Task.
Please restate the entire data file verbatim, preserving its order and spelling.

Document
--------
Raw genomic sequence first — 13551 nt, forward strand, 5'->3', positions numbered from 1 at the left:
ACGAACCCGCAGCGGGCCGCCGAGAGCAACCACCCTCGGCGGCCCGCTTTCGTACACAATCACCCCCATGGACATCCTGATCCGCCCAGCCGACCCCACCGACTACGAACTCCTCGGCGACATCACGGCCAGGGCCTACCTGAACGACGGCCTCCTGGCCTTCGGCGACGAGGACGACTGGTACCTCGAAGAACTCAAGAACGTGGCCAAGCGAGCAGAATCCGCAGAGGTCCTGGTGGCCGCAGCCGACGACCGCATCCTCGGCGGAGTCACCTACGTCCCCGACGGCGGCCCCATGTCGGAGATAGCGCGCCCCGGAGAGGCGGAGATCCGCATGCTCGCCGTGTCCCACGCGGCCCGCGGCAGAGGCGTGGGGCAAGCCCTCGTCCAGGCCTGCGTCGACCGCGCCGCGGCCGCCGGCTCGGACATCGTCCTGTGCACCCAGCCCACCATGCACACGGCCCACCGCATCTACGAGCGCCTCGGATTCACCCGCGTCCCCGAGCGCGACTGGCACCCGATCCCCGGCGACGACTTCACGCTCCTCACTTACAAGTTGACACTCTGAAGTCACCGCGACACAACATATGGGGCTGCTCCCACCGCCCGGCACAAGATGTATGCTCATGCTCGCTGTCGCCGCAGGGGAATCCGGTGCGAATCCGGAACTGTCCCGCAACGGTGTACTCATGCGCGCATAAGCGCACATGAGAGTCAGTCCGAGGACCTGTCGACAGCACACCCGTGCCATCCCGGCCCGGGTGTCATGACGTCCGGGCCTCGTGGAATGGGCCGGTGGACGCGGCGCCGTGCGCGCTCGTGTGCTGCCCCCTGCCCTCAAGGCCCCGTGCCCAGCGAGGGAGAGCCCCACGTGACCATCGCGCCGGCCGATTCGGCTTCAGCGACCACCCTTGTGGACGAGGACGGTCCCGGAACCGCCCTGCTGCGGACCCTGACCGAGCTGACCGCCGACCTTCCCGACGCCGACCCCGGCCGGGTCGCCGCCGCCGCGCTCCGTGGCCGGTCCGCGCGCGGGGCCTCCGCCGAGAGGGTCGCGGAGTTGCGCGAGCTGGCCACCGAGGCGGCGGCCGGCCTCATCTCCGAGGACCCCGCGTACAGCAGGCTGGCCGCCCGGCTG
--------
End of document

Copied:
Raw genomic sequence first — 13551 nt, forward strand, 5'->3', positions numbered from 1 at the left:
ACGAACCCGCAGCGGGCCGCCGAGAGCAACCACCCTCGGCGGCCCGCTTTCGTACACAATCACCCCCATGGACATCCTGATCCGCCCAGCCGACCCCACCGACTACGAACTCCTCGGCGACATCACGGCCAGGGCCTACCTGAACGACGGCCTCCTGGCCTTCGGCGACGAGGACGACTGGTACCTCGAAGAACTCAAGAACGTGGCCAAGCGAGCAGAATCCGCAGAGGTCCTGGTGGCCGCAGCCGACGACCGCATCCTCGGCGGAGTCACCTACGTCCCCGACGGCGGCCCCATGTCGGAGATAGCGCGCCCCGGAGAGGCGGAGATCCGCATGCTCGCCGTGTCCCACGCGGCCCGCGGCAGAGGCGTGGGGCAAGCCCTCGTCCAGGCCTGCGTCGACCGCGCCGCGGCCGCCGGCTCGGACATCGTCCTGTGCACCCAGCCCACCATGCACACGGCCCACCGCATCTACGAGCGCCTCGGATTCACCCGCGTCCCCGAGCGCGACTGGCACCCGATCCCCGGCGACGACTTCACGCTCCTCACTTACAAGTTGACACTCTGAAGTCACCGCGACACAACATATGGGGCTGCTCCCACCGCCCGGCACAAGATGTATGCTCATGCTCGCTGTCGCCGCAGGGGAATCCGGTGCGAATCCGGAACTGTCCCGCAACGGTGTACTCATGCGCGCATAAGCGCACATGAGAGTCAGTCCGAGGACCTGTCGACAGCACACCCGTGCCATCCCGGCCCGGGTGTCATGACGTCCGGGCCTCGTGGAATGGGCCGGTGGACGCGGCGCCGTGCGCGCTCGTGTGCTGCCCCCTGCCCTCAAGGCCCCGTGCCCAGCGAGGGAGAGCCCCACGTGACCATCGCGCCGGCCGATTCGGCTTCAGCGACCACCCTTGTGGACGAGGACGGTCCCGGAACCGCCCTGCTGCGGACCCTGACCGAGCTGACCGCCGACCTTCCCGACGCCGACCCCGGCCGGGTCGCCGCCGCCGCGCTCCGTGGCCGGTCCGCGCGCGGGGCCTCCGCCGAGAGGGTCGCGGAGTTGCGCGAGCTGGCCACCGAGGCGGCGGCCGGCCTCATCTCCGAGGACCCCGCGTACAGCAGGCTGGCCGCCCGGCTG